The ensemble comprises shawms (sahanai, like shehnai), kettledrums, cymbals, and natural trumpets karnal and/or curved horns narsingha.

narsingha

Yet again it’s worth admiring the wonders of the Sachs-Hornbostel taxonomy.

S-H

from Geneviève Dournon, “Organology”, in Helen Myers (ed.) Ethnomusicology: an introduction (The new Grove handbooks in music).

The trumpets and horns are played in pairs, or in even numbers, with a far more complex technique than in China. Whereas in China the two shawms play at the octave in heterophony, the south Asian bands tend towards unison. But on a blind tasting, so to speak, one might easily mistake many of the Nepali tracks for Chinese shawm bands.

Tingey gives detailed accounts of instrument-making and techniques. Many other features that she observes remind me of China. The repertoire is varied; and a more flexible use of more popular tunes from folk-song and film has been challenging the stricter sequences of ritual items. Tingey notes that “in the Gorkha area, during the course of a single generation, a whole repertoire has been lost”, giving instances of the rags formerly prescribed for each stage of a wedding. And she finds a growing perception of the bands as providing mere ostentation.

Still, Tingey details the complex observances of the ritual ensembles serving temples, more resilient to change. Meanwhile she pays attention to the varied soundscapes of social events, as in this list of recordings:

Tingey list

Nepal is also one focus in the outstanding research of Richard Widdess, such as his book

  • Dāphā: sacred singing in a south Asian city: music, performance and meaning in Bhaktapur, Nepal (2013).

For the shawm and percussion bands, you can find clips online, such as

and several playlists, such as

South India
In Kerala (again, as in China) percussion ensembles (panchari melam, pandi melam) serving kshetram and kavu rituals, without the melodic component of shawms, are common; but shawms (kuzhal, or the long nadaswaram) and kombu curved horns may play a supplementary role.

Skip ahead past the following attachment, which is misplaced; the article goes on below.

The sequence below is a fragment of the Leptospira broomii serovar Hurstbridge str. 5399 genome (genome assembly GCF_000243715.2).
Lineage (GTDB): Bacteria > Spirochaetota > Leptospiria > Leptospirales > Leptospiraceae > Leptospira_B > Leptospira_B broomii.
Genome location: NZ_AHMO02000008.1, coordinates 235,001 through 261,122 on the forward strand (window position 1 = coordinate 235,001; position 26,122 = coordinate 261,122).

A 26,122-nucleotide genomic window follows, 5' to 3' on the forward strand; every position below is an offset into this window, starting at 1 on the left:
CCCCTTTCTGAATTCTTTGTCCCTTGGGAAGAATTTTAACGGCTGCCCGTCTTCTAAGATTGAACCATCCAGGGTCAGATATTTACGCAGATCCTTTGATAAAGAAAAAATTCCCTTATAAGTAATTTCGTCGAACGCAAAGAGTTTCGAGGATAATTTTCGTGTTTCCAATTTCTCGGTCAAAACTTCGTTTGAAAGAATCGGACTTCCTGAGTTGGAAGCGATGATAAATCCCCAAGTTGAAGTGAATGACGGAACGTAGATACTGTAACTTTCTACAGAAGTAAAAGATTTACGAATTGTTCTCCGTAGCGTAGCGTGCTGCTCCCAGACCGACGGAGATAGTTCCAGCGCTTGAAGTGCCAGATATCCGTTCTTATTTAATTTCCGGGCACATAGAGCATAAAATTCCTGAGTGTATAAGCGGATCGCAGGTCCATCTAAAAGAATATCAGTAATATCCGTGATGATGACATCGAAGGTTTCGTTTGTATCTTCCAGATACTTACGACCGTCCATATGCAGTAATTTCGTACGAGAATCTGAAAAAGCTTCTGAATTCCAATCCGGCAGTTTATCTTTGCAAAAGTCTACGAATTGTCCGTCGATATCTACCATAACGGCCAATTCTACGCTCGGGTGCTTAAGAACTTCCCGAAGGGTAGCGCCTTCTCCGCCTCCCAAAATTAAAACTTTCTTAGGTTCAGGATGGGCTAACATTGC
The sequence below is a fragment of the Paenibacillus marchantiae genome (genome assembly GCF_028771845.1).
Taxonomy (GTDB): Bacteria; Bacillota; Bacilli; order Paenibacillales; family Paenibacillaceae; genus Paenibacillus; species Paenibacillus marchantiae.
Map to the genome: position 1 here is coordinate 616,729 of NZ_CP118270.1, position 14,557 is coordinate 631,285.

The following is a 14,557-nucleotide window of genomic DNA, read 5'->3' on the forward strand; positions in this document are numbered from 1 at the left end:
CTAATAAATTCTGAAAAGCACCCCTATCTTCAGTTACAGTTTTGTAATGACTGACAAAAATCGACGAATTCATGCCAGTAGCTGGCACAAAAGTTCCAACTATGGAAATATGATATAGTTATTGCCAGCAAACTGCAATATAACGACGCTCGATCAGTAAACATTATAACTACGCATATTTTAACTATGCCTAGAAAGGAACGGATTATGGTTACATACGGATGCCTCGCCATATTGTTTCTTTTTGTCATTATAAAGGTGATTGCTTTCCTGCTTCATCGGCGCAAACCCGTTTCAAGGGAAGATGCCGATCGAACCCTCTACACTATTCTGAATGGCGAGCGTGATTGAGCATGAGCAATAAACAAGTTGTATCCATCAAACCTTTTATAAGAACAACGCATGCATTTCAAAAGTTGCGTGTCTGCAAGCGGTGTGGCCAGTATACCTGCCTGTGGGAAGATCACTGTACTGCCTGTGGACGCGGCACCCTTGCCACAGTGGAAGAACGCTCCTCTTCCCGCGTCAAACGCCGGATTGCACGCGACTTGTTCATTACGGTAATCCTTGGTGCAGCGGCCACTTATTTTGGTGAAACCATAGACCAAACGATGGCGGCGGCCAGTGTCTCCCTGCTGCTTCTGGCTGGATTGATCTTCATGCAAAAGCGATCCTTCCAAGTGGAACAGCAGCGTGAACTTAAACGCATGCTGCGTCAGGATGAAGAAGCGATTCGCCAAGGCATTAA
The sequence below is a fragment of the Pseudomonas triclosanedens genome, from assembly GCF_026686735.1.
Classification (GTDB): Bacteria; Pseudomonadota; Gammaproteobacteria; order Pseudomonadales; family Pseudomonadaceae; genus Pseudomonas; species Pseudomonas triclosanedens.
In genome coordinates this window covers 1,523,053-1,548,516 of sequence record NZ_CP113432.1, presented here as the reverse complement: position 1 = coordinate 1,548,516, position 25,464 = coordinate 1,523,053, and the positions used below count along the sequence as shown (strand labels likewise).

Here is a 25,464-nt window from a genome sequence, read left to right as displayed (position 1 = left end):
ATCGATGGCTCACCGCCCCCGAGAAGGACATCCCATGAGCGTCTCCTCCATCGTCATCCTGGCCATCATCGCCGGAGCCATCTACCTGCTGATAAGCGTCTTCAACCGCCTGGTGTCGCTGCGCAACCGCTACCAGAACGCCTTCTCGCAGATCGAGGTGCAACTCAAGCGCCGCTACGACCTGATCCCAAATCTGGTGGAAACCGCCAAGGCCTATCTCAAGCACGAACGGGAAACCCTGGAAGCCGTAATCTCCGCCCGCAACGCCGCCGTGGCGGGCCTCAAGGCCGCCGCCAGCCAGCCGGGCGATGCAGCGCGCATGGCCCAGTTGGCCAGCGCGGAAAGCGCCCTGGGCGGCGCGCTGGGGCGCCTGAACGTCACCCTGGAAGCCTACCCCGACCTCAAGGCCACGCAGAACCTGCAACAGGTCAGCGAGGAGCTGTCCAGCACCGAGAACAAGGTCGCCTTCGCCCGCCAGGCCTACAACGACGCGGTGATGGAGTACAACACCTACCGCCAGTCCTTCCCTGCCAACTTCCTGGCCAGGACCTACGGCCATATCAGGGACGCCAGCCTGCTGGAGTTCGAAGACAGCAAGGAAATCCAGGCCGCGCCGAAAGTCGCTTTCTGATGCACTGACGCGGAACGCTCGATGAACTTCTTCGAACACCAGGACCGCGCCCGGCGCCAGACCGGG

South India was another site of Arnold Bake. And his 1938 fieldwork there was the subject of a 1984 restudy. Other notable work includes

  • Laurent Aubert, Les feux de la déesse: rituels villageois du Kerala (Inde du sud) (2004)

and the three films collected in the DVD Sketches of Kerala.

Rolf Killius has produced several CDs, including

  • Drumming and chanting in god’s own country: the temple music of Kerala in south India 
  • Drummers from heaven: panchari melam: the ritual percussion ensemble of Kerala
  • Inde: percussions rituelles du Kerala (2 vols)

as well as a book,

His websites on the ritual and ritual music of Kerala and on the folk, devotional, and ritual musics of India provide much information, with further links—as well as this varied playlist.

For films by Bake, Tingey, Killius et al., see here.

* * *

So this is my latest valiant attempt to embed shawm bands in the public consciousness, whatever that is… It’s also a reminder that musicking in south Asia (and everywhere) is far broader than the so-called “classical” traditions. Adjusting the imbalance in the representation of folk and elite cultures involves exploring both context and class. Just as for China, an initial focus on “music” soon reveals the importance of ritual in local communities, demanding that we broaden our scope to consider the variety of participants who create the “red-hot sociality” of such events.

Czech stories: a roundup

https://stephenjones.blog/2019/02/15/czechs-in-tianqiao/

Here’s a handy roundup of some posts under the Czech tag—mostly with a Chinese connection.